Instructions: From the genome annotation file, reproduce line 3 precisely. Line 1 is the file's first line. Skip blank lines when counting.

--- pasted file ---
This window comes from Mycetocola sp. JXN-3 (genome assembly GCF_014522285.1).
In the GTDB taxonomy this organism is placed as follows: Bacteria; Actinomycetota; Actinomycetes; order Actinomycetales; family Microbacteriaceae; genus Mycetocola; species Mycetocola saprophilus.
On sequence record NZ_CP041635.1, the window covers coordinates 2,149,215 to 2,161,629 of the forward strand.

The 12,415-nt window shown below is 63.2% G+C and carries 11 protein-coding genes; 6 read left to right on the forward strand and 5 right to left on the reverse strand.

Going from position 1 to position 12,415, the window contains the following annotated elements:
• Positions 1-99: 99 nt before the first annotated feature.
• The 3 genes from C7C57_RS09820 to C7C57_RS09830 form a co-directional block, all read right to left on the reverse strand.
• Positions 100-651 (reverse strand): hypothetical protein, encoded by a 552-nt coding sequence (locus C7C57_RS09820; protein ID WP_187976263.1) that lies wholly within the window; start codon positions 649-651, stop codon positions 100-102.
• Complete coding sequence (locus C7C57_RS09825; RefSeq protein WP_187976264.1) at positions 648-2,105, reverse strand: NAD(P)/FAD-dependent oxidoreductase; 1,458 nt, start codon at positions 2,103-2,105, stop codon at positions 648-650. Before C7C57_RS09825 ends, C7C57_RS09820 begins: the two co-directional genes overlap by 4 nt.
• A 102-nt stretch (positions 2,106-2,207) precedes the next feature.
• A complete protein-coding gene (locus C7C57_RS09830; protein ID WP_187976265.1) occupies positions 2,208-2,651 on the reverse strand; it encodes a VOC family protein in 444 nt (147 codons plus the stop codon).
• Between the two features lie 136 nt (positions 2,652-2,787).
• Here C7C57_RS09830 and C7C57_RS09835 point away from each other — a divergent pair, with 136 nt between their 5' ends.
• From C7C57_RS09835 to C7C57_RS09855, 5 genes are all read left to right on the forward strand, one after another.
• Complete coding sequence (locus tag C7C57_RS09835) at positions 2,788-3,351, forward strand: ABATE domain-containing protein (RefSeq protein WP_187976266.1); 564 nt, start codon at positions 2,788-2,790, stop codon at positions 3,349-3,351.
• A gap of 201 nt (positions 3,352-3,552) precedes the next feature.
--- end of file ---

On sequence record NZ_CP041635.1, the window covers coordinates 2,149,215 to 2,161,629 of the forward strand.